Where does this Furbaby, Pet Parent thing come from?
What causes humans to anthropomorphize to such a level that it seems caring and right to line dog beds with pink appliqued baby bumpers instead of clean straw? To project their own emotions, culture and interpretations onto domesticated animals? According to pet industry surveys, just over half of pet owners will buy their pets a Christmas present this year. While I’m quite sure dogs enjoy novel stimuli and interaction as much as anyone, I feel pretty sure they still have a religious belief structure that does not yet embrace Christmas! Advertisers, having already conquered our children, have turned to our pets in the hopes of wresting yet another dollar out of our pockets. Given the FurBaby climate, I’m sure we’ll all be a bit poorer soon!
What is it about dogs that turns us so mushy?
The lead article in last Sunday’s New York Times magazine , entitled “Can the Bulldog be Saved?” shines some light. It was, generally, a rather predictable discussion of how damaging breeding for extreme traits is to purebred dogs ( I must agree), but the bit of the article I found relevant to the Furbaby issue is this comment by a Bulldog owner:
…the breed brings out a particularly strong parenting instinct in many people. “Even as adults, bulldogs look almost infantile — like plump little babies,”
It was followed by this from James Serpell, the director of the Center for the Interaction of Animals and Society at the University of Pennsylvania.
Serpell says that our human tendency toward anthropomorphic selection — which he defines as “selection in favor of physical and behavioral traits that facilitate the attribution of human mental states to animals” — is partly responsible for the modern bulldog’s predicament.“We have, to some extent, accentuated physical characteristics of the breed to make it look more human, although essentially more like caricatures of humans, and specifically of children,”
Interestingly, the author goes on to observe:
Advertisers and animators have long recognized that giving an animal big eyes and a big head is a surefire way to endear it to humans. When Walt Disney created Bambi, the studio wanted the character to be an accurate depiction of a deer. But when the original Bambi sketches were deemed not “cute” enough, Disney shortened Bambi’s muzzle and made his head and eyes bigger.
I have often noted that it seems as soon as a breed splits into working and companion lines, the muzzles shorten, backskulls broaden and limbs thicken. The tendency towards neonatal traits often includes lower set ears, larger eyes and a more dependent personality. A study on the domestication of the Silver Fox introduced an intriguing discussion on the possibility that the gene mutation that allows domestication ( not all animals have it) carries with it the genes for these more juvenile body types – a domestic phenotype, if you will.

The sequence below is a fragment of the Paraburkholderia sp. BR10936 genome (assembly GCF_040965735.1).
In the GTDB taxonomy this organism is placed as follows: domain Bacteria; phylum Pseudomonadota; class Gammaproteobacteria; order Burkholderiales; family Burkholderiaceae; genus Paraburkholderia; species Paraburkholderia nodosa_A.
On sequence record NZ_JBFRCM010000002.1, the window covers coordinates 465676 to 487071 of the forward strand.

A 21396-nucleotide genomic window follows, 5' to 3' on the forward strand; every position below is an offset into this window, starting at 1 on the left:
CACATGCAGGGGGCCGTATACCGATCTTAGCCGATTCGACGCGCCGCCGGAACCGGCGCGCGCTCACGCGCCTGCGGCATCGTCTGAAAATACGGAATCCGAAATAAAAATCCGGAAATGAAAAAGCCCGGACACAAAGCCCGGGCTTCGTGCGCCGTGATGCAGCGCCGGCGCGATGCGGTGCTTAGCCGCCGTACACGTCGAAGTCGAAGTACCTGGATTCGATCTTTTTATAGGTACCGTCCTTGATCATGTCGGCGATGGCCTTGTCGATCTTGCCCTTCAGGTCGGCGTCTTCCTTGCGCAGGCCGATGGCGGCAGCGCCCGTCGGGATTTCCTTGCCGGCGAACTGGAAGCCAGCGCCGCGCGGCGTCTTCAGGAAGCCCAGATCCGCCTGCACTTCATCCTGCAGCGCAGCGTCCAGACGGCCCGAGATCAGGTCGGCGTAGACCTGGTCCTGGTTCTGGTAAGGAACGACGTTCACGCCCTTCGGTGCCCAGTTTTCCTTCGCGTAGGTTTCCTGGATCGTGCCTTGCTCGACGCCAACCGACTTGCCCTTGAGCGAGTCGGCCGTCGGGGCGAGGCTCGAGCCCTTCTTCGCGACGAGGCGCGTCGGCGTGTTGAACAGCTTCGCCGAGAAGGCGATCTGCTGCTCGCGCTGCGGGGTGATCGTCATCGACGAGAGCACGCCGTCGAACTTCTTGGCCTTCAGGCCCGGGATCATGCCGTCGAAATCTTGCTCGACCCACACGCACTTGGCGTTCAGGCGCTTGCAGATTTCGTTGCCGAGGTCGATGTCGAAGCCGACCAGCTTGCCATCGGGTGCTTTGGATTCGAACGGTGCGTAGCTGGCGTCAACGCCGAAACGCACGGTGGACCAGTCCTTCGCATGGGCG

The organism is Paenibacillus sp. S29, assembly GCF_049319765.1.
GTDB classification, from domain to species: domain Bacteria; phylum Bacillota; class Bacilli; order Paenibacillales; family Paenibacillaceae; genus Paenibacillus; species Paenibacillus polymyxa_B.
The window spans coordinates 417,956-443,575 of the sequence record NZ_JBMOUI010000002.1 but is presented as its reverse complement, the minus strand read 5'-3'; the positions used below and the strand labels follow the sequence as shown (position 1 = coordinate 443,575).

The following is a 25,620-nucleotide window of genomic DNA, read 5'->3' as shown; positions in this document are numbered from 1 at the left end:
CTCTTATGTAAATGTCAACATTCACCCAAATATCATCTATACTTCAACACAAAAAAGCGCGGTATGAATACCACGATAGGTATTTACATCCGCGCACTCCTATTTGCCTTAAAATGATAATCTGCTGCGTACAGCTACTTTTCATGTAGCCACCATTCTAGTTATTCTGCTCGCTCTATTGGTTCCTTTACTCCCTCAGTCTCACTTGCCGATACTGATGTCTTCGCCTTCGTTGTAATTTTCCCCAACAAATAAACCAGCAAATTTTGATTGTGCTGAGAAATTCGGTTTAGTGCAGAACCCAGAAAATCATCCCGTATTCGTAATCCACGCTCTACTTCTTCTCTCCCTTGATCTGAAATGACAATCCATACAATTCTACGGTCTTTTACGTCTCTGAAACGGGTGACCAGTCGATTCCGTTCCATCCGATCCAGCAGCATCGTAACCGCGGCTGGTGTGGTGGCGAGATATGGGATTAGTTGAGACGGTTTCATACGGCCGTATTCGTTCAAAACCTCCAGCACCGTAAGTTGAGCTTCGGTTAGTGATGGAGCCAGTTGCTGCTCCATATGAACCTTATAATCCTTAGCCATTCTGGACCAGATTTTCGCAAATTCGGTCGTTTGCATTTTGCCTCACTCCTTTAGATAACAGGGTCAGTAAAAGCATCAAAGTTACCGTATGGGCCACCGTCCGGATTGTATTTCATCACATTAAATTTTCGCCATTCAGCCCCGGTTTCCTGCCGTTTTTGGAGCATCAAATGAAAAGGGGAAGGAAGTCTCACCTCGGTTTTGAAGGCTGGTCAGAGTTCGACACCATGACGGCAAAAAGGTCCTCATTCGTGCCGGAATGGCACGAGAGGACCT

These excerpts from a National Geographic article on the domestic Fox farm research project encapsulate the idea
Domesticated animals are known to share a common set of characteristics, a fact documented by Darwin in The Variation of Animals and Plants Under Domestication. They tend to be smaller, with floppier ears and curlier tails than their untamed progenitors. Such traits tend to make animals appear appealingly juvenile to humans. Their coats are sometimes spotted—piebald, in scientific terminology—while their wild ancestors’ coats are solid. These and other traits, sometimes referred to as the domestication phenotype, exist in varying degrees across a remarkably wide range of species, from dogs, pigs, and cows to some nonmammalians like chickens, and even a few fish.
Fascinatingly, researchers working on the domestication project found that…
Selecting which foxes to breed based solely on how well they got along with humans seemed to alter their physical appearance along with their dispositions. After only nine generations, the researchers recorded fox kits born with floppier ears. Piebald patterns appeared on their coats. By this time the foxes were already whining and wagging their tails in response to a human presence, behaviors never seen in wild foxes.
Some domestication researchers believe all these changes are linked solely to the gene mutation, while others point to what they believe is the unavoidable influence of the human handlers in choosing future breeding stock for the project.
Why do we see these physical changes so drastically in the dog and less so in other domesticated animals? In a 2004 Nova article, A Potpourri of Pooches, I found this explanation…
Another part of the reason is that dogs’ bodies, particularly their skulls, undergo a major transformation between newborn and adult. (The skulls of newborn cats, by contrast, are already of adult proportion, which, along with less zealous breeding, may be one reason why the domestic cat is not nearly as motley as its household nemesis.) These physical changes are wrought by genes turning on and off at different times. By toying with the timing of nasal growth and other stages of development, breeders have engineered an assortment of canines worthy of the creative powers of Maurice Sendak.
While I have no issue with breeds being developed both mentally and physically to best suit their jobs, it is clear we have to be vigilant to avoid extremes that may compromise quality of life. I think this must include special attention to understanding and respecting what comprises a normal, healthy social and behavioral life for our pets. It just may include snoozing under the porch and rolling in deer poop – which does do such a number on those cute pink dresses, darn!